What should the customer know about your pricing (e.g., discounts, fees)?
It's not complicated. Everything is itemized like an excel spreadsheet so you can add or subtract services to the agreed upon pricing. The most confusing I suppose would be the "trip charge". That is not for coming out to your house to install your tile. That is simply for having to pick up the material you have already agreed to supply- i.e. the tile and the grout. If you have agreed to supply it and then decide that you'd rather have us pick it up, that is what the "trip charge" fee is.
What education and/or training do you have that relates to your work?
I'm always on-line and often in stores looking for new and better ways of doing tile. The latest class I've been to was last summer I got Wedi certified.
I am absolutely sold on that product for wet areas. It is permanent water-proofing when installed correctly. It is lightweight and super strong... an amazing combination in this field. I love the stuff and can easily rest my guarantee on all my Wedi work. It is more expensive material, but it is also labor-saving... especially for shower pans. I would use Wedi in my own home hands down. You know they make commercial steamrooms out of the stuff?
How did you get started doing this type of work?
I actually kind of fell into it. I've always been a go-getter on the lookout for a business to run on my own. A guy approached me needing help on his tile job. Things snow-balled from there, and I've been in tile ever since.
I'm a strong guy, so the lifting of the tile day in and out never bothered me. My brain is geared towards spacial and mechanical workings, so layout and tool performance came pretty natural to me. I also love research and have compiled an odd assortment of tools that are super handy for a tile-guy though not necessarily conventional. Long story short, the trade just suits me and I love it.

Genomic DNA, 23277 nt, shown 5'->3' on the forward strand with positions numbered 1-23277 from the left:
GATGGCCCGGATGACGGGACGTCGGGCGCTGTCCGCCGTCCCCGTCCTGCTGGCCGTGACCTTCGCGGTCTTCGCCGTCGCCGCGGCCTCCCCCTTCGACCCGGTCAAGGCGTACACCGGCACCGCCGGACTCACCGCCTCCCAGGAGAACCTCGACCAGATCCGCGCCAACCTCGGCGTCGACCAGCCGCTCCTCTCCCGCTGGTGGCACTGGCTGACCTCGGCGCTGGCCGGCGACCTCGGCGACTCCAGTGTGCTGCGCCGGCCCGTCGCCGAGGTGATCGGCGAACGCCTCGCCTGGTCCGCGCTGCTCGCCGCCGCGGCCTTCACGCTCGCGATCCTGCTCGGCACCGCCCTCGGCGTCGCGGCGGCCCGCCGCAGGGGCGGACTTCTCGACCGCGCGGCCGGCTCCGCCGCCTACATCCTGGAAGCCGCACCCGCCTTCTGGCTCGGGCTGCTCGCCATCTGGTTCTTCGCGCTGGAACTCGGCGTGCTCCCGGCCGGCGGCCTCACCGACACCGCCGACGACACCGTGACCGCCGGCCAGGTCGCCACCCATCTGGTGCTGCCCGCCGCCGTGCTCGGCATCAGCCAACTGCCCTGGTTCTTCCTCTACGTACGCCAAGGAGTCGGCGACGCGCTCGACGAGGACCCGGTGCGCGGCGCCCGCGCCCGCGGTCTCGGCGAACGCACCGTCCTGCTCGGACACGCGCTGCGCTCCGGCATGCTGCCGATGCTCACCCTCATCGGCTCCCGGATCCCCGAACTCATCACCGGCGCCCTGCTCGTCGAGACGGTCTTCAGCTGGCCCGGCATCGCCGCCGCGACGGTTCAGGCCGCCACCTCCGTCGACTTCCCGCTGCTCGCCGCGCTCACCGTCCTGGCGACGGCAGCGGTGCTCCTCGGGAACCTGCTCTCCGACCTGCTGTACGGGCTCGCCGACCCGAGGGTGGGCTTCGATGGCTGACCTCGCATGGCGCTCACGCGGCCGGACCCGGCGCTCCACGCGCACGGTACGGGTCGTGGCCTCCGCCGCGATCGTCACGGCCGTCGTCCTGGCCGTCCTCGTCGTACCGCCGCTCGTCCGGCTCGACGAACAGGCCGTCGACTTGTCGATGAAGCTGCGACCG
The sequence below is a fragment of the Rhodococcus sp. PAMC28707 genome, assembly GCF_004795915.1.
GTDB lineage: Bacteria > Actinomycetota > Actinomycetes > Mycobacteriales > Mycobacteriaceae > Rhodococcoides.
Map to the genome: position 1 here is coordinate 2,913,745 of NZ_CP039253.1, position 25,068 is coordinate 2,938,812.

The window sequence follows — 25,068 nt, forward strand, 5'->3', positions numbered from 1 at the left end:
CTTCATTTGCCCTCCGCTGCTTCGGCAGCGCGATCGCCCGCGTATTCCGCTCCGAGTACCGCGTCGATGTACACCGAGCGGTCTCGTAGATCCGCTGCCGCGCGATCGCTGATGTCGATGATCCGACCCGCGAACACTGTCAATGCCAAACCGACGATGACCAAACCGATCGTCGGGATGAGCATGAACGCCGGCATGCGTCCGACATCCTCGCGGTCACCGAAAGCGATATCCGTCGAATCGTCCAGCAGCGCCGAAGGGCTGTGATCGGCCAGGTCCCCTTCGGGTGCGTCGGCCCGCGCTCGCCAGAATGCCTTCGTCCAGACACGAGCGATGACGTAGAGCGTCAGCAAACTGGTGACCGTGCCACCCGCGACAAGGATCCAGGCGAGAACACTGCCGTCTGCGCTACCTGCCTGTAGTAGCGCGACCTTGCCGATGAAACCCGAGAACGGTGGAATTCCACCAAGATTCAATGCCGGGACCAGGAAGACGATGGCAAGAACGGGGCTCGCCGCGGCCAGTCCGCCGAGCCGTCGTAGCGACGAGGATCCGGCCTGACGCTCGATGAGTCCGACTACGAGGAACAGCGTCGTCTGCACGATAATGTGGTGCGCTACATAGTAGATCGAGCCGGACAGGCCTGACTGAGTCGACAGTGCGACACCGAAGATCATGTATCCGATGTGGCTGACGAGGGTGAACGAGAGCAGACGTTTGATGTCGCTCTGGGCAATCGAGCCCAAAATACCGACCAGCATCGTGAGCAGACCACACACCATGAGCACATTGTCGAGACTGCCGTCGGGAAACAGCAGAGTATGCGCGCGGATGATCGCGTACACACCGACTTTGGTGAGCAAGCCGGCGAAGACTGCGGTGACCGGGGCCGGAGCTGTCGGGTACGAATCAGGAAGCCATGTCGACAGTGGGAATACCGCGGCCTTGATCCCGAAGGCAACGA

What types of customers have you worked with?
Let's see... shower and tub surrounds are frequent. Floors are maybe just as frequent.
Countertops, backsplashes, and wainscoting come next on the frequency scale.
Next comes decks, fireplaces, and ceilings.
Finally is the waterjet design... which we would absolutely love to do more of. Check out the picture of the seagull. A sweet older lady wanted a beach themed bathroom, and that's something I was able to make up for her. In that same bathroom I got to install actual river rock for her shower floor. She loves the way it feels on her feet... kind of like a massage.
What advice would you give a customer looking to hire a provider in your area of work?
Make sure your contractor is licensed bonded and insured. Ask questions about waterproofing. Ask for referrals. Ask if they have pictures of previous jobs... it'll show they take pride in their work.
What questions should customers think through before talking to professionals about their project?
Tile is an art, and, as such, can take a bit of time. I've had customers with a bit of square footage expecting me to tile it in a day... that's just not the way it usually works. Go ahead and ask me about the timeframe I expect for your project. It varies with each project, but on most "mid-size" projects, expect at least a week. I do it right and I do it above ANSI standards. The fastest has been two days (an entryway)... one for demo, prep, and tile, and the second for grout... but general projects aren't usually that fast.